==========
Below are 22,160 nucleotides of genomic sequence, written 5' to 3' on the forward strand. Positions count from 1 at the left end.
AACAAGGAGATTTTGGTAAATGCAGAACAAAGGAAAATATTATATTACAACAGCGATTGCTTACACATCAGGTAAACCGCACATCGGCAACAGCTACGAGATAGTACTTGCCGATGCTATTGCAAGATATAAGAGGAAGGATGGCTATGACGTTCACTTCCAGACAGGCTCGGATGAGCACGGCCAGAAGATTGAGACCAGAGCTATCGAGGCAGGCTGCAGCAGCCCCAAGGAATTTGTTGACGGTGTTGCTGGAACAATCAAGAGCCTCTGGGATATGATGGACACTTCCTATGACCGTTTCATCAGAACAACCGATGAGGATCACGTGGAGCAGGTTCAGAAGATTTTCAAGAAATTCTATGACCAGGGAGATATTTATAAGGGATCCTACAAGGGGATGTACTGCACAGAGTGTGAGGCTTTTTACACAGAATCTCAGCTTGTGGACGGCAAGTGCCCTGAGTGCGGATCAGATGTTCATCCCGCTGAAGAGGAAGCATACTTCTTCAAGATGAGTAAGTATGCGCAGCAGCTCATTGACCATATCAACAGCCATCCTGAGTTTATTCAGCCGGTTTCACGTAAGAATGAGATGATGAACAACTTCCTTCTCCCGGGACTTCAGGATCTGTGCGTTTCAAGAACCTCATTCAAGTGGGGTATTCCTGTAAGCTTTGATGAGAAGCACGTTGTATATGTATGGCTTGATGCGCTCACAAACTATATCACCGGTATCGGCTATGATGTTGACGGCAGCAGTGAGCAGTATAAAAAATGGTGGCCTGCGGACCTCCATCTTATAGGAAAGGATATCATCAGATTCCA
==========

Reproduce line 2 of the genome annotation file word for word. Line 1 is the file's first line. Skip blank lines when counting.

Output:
AACAAGGAGATTTTGGTAAATGCAGAACAAAGGAAAATATTATATTACAACAGCGATTGCTTACACATCAGGTAAACCGCACATCGGCAACAGCTACGAGATAGTACTTGCCGATGCTATTGCAAGATATAAGAGGAAGGATGGCTATGACGTTCACTTCCAGACAGGCTCGGATGAGCACGGCCAGAAGATTGAGACCAGAGCTATCGAGGCAGGCTGCAGCAGCCCCAAGGAATTTGTTGACGGTGTTGCTGGAACAATCAAGAGCCTCTGGGATATGATGGACACTTCCTATGACCGTTTCATCAGAACAACCGATGAGGATCACGTGGAGCAGGTTCAGAAGATTTTCAAGAAATTCTATGACCAGGGAGATATTTATAAGGGATCCTACAAGGGGATGTACTGCACAGAGTGTGAGGCTTTTTACACAGAATCTCAGCTTGTGGACGGCAAGTGCCCTGAGTGCGGATCAGATGTTCATCCCGCTGAAGAGGAAGCATACTTCTTCAAGATGAGTAAGTATGCGCAGCAGCTCATTGACCATATCAACAGCCATCCTGAGTTTATTCAGCCGGTTTCACGTAAGAATGAGATGATGAACAACTTCCTTCTCCCGGGACTTCAGGATCTGTGCGTTTCAAGAACCTCATTCAAGTGGGGTATTCCTGTAAGCTTTGATGAGAAGCACGTTGTATATGTATGGCTTGATGCGCTCACAAACTATATCACCGGTATCGGCTATGATGTTGACGGCAGCAGTGAGCAGTATAAAAAATGGTGGCCTGCGGACCTCCATCTTATAGGAAAGGATATCATCAGATTCCA